The sandy perimeter of Port Phillip Bay is transformed into a natural amphitheatre on sunny evenings as thousands of residents and holiday makers drag their chairs onto the beach to watch the unfolding drama. The lighting is usually spectacular and moody, heat haze softening the detail of looming vessels, late afternoon sun turning the ripple of a ship’s wash into a flash of diamonds, while lone paddle board rowers or frisbee throwers appear as blackened puppets in a Wayang show. The vast expanse of water and sky are a Cyclopean back drop. Let the show begin.
Enter the crippled Norwegian Star, a cruise boat that had left Melbourne Port the preceding Thursday, now being pulled and guided along by two tug boats. The Norwegian Star became stranded at sea due to a malfunctioning propeller system. As the ship was still only 30 kilometers from Wilson’s Promontory, Melbourne’s famous heroes, the tug boats, came to the rescue. The movement across Port Phillip Bay took more than 10 hours as the audience raised a glass, stubby or binoculars from the comfort of their gold class seats. A tragedy in slow motion.
Heroes, the tug boats of Melbourne
Relax with Max at the Bay Show
The Norwegian Star
The crippled ship assumes the shape of a glowing white ingot as it turns the corner at Mt Martha on its slow journey back to port. The cruise ship, with its 3000 passengers, has been saved by the powerful little tugs.
Another creature enters stage left, a dark, elongated and slightly menacing container ship, the Hyundai. The sky blackens: the sea turns turquoise.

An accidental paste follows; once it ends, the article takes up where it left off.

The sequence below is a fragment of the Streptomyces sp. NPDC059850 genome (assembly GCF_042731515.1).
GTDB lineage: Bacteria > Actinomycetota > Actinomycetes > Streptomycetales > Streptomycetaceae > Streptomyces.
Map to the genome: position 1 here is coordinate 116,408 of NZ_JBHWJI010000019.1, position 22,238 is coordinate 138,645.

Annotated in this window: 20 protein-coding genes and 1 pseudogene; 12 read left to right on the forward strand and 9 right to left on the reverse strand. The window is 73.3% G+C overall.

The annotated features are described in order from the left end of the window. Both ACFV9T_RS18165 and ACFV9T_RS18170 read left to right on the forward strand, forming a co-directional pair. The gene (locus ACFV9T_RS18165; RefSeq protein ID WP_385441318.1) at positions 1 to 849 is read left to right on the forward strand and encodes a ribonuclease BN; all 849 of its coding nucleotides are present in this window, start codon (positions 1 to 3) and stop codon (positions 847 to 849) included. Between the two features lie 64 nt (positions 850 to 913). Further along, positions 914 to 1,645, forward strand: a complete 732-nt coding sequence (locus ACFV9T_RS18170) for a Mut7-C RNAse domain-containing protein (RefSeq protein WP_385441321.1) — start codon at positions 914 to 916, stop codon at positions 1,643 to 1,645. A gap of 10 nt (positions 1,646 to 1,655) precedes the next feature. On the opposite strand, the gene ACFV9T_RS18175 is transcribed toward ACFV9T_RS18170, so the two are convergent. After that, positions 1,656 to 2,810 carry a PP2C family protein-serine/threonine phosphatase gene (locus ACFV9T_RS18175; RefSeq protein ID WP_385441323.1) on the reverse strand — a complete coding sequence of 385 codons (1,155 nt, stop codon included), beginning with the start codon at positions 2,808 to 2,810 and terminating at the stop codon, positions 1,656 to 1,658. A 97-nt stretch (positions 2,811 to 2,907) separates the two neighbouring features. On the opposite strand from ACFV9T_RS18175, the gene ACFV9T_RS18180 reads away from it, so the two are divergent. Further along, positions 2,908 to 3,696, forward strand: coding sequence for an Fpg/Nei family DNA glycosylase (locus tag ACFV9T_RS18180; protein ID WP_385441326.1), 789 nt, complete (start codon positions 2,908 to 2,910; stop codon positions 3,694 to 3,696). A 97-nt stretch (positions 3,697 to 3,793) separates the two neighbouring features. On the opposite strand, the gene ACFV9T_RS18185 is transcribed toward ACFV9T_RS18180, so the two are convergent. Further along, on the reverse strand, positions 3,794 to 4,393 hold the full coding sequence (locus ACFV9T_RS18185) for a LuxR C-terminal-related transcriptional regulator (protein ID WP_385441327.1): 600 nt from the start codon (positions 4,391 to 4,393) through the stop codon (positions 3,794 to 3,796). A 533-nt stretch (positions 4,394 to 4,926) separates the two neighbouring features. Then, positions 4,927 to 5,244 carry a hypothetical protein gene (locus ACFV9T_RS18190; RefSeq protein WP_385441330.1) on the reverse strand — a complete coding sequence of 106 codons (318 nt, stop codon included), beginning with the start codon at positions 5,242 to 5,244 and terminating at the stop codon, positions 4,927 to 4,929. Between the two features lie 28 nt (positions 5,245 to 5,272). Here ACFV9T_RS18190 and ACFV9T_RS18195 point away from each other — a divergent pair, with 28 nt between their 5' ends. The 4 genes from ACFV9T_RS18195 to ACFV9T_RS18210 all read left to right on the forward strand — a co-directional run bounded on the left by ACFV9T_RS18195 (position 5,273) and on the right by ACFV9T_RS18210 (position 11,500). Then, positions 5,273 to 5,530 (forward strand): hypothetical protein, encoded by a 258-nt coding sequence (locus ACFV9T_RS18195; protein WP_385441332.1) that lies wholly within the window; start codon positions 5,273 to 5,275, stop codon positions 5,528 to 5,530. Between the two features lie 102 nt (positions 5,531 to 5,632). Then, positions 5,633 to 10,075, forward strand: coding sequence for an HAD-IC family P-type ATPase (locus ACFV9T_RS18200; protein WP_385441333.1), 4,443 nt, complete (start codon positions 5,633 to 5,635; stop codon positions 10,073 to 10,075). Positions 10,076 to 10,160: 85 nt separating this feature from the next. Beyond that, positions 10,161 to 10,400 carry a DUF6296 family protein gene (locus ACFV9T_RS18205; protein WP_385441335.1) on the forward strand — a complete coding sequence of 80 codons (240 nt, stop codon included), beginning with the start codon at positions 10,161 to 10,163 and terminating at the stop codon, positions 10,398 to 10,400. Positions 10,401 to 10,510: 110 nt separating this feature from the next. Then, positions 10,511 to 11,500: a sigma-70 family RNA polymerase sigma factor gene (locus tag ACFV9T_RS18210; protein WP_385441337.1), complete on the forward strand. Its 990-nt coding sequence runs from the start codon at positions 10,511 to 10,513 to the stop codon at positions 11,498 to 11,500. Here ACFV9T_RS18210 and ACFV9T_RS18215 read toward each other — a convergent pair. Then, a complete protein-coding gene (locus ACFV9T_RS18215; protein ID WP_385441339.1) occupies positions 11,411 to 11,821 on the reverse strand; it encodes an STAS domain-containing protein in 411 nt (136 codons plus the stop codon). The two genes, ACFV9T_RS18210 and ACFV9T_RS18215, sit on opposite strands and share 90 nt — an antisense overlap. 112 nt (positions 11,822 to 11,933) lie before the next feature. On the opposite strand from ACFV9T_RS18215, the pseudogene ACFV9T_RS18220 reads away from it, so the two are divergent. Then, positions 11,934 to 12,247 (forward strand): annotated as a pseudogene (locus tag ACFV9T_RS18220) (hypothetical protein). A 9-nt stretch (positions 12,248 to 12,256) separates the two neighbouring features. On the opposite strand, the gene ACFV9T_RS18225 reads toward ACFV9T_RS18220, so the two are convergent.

This sleek, fast-moving character is transformed into a comic figure as it moves off into the distance; the lighting changes once again, as the Hyundai becomes a colourful Humpty Dumpty or a cubist cupcake on the horizon, precariously balancing its load.
The suburbs stretch along the coastal fringe of Melbourne’s Port Phillip bay as far as the eye can see. Once an area dominated by holiday houses and temporary residents, the built up areas between Mornington and Portsea now attract more permanent dwellers, young families and retirees. The old weatherboard and fibro shacks, suitable only for summer, are slowly disappearing from the area.
For those who venture beyond this narrow suburban strip, around one kilometre or less deep at Rosebud and Rye, rich fertile countryside awaits, with vast market gardens, horse studs, vineyards and apple orchards scattered through the peninsula’s hinterland. This area has always been devoted to traditional farming and is one of the oldest market garden areas of Melbourne. When camping down that way, I prefer to bypass the well known duopoly of supermarkets ensconced in an ugly, crowded mall, and head straight to the farm gate outlets of two farms located along or near Boneo road. King’s vegetable farm is located in Browns road, Boneo and Hawkes vegetable farm, which specialises in waxy potatoes such as Nicola and Kipfler potatoes, can be found a little further along on the road towards Cape Schanck.
At King’s Farm, expect to see daily picked heirloom carrots and tomatoes, rocket and spinach, frilly leafed soft lettuce and kale, beetroot and brocoli, as well as a range of fresh herbs of every kind and free range eggs.
More farms are yet to be sampled, making hunting and gathering an enjoyable pastime. I am looking forward to sampling cheeses, honey and olives as well as more wonderful wines of the region. These finds, along with freshly harvested Mount Martha mussels from Prosser Seafoods in Rye, make the area far more interesting than first meets the eye. A daily shop out in the rural hinterland, followed by a quick meal prepared in a simple camp kitchen, then eaten by the bay- oh what bliss.